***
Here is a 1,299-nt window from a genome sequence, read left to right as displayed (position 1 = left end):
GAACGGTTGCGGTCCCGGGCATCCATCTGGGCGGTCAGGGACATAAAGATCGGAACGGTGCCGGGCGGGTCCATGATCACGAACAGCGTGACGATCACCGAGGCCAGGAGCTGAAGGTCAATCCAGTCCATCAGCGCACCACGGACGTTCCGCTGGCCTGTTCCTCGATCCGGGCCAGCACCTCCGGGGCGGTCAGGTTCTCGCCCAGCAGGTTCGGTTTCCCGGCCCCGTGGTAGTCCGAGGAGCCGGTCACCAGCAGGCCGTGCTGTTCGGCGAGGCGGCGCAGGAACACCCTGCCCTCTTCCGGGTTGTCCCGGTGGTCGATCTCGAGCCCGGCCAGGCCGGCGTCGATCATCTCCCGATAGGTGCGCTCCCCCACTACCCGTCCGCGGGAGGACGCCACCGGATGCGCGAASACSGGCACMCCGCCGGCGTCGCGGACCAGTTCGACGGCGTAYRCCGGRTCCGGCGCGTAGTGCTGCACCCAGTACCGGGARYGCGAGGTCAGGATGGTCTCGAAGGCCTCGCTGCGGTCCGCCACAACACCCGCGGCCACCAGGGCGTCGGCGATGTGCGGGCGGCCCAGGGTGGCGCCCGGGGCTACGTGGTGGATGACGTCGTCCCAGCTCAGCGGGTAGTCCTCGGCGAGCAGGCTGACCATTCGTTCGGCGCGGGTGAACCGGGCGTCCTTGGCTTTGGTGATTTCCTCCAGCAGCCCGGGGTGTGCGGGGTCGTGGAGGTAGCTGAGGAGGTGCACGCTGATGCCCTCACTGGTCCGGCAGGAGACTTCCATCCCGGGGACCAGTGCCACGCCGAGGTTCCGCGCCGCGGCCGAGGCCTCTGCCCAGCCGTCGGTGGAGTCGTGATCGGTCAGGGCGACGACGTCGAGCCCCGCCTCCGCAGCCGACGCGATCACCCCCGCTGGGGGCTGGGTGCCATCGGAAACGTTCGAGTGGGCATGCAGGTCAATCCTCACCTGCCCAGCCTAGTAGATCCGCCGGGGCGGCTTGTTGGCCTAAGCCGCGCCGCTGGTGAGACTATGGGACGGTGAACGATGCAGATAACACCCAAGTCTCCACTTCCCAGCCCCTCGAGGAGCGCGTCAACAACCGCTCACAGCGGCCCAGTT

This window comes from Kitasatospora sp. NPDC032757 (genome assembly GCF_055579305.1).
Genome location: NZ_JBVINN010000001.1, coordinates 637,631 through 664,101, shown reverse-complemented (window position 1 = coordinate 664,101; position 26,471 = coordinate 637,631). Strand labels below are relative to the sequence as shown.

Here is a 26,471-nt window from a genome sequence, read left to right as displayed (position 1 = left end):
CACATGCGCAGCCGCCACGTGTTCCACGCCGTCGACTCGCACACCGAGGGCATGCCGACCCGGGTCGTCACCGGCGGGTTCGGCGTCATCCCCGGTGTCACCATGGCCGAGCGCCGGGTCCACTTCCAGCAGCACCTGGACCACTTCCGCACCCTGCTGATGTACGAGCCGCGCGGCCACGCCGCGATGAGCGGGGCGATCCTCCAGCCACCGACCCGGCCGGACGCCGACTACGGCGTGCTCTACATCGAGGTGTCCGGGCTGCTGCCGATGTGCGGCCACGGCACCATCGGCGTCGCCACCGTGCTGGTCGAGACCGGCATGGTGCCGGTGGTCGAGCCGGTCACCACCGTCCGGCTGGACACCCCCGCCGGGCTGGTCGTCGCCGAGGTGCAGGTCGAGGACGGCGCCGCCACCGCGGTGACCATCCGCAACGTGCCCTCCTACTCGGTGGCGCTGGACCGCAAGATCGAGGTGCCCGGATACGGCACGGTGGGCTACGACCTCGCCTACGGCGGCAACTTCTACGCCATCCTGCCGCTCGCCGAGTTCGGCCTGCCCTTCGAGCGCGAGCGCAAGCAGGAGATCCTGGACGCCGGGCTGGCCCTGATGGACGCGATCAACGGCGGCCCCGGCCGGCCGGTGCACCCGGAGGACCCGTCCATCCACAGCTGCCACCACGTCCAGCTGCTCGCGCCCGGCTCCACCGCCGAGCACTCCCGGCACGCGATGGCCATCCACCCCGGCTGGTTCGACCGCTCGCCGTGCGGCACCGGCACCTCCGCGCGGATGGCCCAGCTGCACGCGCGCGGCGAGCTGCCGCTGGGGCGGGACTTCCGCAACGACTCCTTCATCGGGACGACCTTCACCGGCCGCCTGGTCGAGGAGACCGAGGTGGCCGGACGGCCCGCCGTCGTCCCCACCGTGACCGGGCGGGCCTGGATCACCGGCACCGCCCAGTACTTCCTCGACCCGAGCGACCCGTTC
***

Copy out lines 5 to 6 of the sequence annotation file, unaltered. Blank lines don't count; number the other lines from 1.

Here is a 26,471-nt window from a genome sequence, read left to right as displayed (position 1 = left end):
CACATGCGCAGCCGCCACGTGTTCCACGCCGTCGACTCGCACACCGAGGGCATGCCGACCCGGGTCGTCACCGGCGGGTTCGGCGTCATCCCCGGTGTCACCATGGCCGAGCGCCGGGTCCACTTCCAGCAGCACCTGGACCACTTCCGCACCCTGCTGATGTACGAGCCGCGCGGCCACGCCGCGATGAGCGGGGCGATCCTCCAGCCACCGACCCGGCCGGACGCCGACTACGGCGTGCTCTACATCGAGGTGTCCGGGCTGCTGCCGATGTGCGGCCACGGCACCATCGGCGTCGCCACCGTGCTGGTCGAGACCGGCATGGTGCCGGTGGTCGAGCCGGTCACCACCGTCCGGCTGGACACCCCCGCCGGGCTGGTCGTCGCCGAGGTGCAGGTCGAGGACGGCGCCGCCACCGCGGTGACCATCCGCAACGTGCCCTCCTACTCGGTGGCGCTGGACCGCAAGATCGAGGTGCCCGGATACGGCACGGTGGGCTACGACCTCGCCTACGGCGGCAACTTCTACGCCATCCTGCCGCTCGCCGAGTTCGGCCTGCCCTTCGAGCGCGAGCGCAAGCAGGAGATCCTGGACGCCGGGCTGGCCCTGATGGACGCGATCAACGGCGGCCCCGGCCGGCCGGTGCACCCGGAGGACCCGTCCATCCACAGCTGCCACCACGTCCAGCTGCTCGCGCCCGGCTCCACCGCCGAGCACTCCCGGCACGCGATGGCCATCCACCCCGGCTGGTTCGACCGCTCGCCGTGCGGCACCGGCACCTCCGCGCGGATGGCCCAGCTGCACGCGCGCGGCGAGCTGCCGCTGGGGCGGGACTTCCGCAACGACTCCTTCATCGGGACGACCTTCACCGGCCGCCTGGTCGAGGAGACCGAGGTGGCCGGACGGCCCGCCGTCGTCCCCACCGTGACCGGGCGGGCCTGGATCACCGGCACCGCCCAGTACTTCCTCGACCCGAGCGACCCGTTC